Excellently read by Nicholas Boulton, it’s one of the most powerful works of war memoir, reminding us of the obscenity of war and of the courage and resilience of those who suffer in it.

4 people found this helpful

  • Overall
    5 out of 5 stars
  • Performance
    5 out of 5 stars
  • Story
    5 out of 5 stars

personal, yet broad. great read!

recommended by my farther, a very eloquent, and detailed insight into his experiences at war. brought a very personal approach to such a massive subject. really enjoyed it

2 people found this helpful

  • Overall
    5 out of 5 stars
  • Performance
    5 out of 5 stars
  • Story
    5 out of 5 stars

Powerful and extraordinary honest book written by one of the great writers of the 20 th century

Perhaps one of the best books ever written on the affects of war on the civilian population of a desperately poor town suffering the events of famine .
Performance was excellent.. and totally suited to the text.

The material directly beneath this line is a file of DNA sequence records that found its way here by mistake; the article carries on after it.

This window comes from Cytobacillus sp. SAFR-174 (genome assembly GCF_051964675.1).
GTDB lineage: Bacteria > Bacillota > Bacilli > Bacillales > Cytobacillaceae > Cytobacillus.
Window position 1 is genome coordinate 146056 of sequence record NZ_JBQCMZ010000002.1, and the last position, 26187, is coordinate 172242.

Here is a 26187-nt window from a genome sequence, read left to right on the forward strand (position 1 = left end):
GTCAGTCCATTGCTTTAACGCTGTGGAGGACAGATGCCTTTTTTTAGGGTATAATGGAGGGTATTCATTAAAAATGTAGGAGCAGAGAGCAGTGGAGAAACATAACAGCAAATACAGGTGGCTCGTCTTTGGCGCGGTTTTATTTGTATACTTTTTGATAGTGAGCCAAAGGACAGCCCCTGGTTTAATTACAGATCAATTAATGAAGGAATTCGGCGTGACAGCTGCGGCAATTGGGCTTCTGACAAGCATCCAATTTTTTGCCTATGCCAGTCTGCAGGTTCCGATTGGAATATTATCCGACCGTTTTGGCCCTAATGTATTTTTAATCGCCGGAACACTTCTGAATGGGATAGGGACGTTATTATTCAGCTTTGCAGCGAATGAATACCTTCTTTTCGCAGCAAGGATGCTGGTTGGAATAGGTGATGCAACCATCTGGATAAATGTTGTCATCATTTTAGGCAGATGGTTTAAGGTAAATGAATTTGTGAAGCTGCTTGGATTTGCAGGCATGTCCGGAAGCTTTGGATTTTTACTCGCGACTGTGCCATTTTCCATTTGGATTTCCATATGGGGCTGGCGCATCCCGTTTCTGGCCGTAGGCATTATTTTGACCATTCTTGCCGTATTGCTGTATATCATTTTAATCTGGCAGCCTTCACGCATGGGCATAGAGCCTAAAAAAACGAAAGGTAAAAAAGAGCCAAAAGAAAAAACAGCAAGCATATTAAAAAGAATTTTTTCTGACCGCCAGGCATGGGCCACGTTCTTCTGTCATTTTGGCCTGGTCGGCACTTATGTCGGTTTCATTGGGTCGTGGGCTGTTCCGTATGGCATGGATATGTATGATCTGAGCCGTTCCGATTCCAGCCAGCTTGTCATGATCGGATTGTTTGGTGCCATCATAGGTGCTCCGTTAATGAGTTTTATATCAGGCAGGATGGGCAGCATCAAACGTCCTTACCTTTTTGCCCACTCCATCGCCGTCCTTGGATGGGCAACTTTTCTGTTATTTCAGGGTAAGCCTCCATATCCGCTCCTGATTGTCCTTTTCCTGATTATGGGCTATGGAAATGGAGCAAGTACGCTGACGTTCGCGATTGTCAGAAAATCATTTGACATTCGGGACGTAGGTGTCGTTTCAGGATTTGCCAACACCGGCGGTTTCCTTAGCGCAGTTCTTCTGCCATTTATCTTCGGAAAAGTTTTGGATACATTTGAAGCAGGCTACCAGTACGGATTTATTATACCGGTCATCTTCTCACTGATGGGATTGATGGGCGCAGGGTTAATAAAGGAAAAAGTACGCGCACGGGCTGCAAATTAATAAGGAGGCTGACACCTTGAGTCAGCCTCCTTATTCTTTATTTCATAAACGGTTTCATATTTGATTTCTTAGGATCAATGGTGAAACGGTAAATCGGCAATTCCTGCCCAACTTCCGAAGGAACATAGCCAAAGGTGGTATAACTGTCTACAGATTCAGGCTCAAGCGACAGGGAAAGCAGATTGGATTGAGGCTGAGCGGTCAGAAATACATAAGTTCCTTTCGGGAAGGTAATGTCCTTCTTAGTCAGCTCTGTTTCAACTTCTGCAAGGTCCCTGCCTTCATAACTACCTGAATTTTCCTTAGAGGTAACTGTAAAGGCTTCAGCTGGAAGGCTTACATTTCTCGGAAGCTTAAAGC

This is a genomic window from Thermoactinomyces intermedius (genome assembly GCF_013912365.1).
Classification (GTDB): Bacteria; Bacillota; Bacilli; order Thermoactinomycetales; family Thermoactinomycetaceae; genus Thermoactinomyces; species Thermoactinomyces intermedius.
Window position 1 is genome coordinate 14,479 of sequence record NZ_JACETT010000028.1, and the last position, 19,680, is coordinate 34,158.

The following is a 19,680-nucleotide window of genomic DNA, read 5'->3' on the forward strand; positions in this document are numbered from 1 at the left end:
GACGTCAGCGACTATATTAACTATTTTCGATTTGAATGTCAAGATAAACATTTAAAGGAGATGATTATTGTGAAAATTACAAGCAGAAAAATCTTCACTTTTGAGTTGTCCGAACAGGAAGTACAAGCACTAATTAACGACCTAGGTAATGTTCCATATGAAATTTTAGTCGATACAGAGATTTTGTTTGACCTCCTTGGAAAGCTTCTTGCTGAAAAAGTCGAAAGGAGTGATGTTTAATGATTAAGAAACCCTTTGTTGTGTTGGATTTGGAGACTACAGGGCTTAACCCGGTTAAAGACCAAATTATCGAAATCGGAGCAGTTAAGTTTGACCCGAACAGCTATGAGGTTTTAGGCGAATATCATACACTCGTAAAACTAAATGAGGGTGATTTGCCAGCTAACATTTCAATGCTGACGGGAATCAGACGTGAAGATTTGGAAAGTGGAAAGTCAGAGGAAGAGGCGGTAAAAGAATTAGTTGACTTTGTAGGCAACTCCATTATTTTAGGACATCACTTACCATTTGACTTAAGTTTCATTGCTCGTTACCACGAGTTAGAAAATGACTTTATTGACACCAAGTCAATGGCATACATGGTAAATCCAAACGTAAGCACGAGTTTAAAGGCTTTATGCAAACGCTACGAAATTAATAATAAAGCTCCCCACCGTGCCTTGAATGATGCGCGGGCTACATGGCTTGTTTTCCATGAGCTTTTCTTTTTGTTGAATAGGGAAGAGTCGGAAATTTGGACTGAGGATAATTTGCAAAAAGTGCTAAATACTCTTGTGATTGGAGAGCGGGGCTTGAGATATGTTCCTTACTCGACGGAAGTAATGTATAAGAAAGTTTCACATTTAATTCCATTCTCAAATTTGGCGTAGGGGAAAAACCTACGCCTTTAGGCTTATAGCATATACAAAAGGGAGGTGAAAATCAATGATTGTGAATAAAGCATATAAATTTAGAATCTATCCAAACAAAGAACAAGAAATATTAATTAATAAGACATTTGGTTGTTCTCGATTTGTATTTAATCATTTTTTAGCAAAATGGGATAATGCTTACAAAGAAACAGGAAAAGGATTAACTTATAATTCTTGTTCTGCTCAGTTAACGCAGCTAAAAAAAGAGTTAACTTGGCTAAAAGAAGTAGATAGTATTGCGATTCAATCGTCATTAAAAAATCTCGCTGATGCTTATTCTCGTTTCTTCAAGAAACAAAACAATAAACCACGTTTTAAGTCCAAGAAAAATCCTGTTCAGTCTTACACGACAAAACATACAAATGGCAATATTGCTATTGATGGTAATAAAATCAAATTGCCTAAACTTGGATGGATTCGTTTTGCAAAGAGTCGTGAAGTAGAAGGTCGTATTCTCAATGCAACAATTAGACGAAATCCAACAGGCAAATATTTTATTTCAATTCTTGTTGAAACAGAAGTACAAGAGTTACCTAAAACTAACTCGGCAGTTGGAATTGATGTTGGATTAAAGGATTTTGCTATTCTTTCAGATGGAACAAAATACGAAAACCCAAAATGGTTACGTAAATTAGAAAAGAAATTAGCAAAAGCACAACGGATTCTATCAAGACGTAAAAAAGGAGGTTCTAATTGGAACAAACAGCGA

I found it very difficult and at times had to take a break.. it was the cause of at least one sleepless night..Norman Lewis writing is so observant and humane .. we see how dangerous and damaging war is.. The people of Naples were supposed to be saved by the Alias .. the British, Canadian, French and even Moors.. but what came across was a city Betrayed. by them.. the corruption and law had broken down.. the big villains got away with everything.. in fact anyone who could afford a lawyer were freed.. but the poor were spared nothing.. a man with a family to feed was sentenced to 10 years prison for
stealing a tin of meat.. when sentenced he cried how were his family were to survive..justice was inhuman.. totally lacking in humanity
Norman Lewis observed and reported and did what he could .. and felt he had failed and betrayed.. I will not judge but recommend that you listen to this and make your own conclusion..

1 person found this helpful

  • Overall
    5 out of 5 stars
  • Performance
    5 out of 5 stars
  • Story
    5 out of 5 stars

Naples ‘44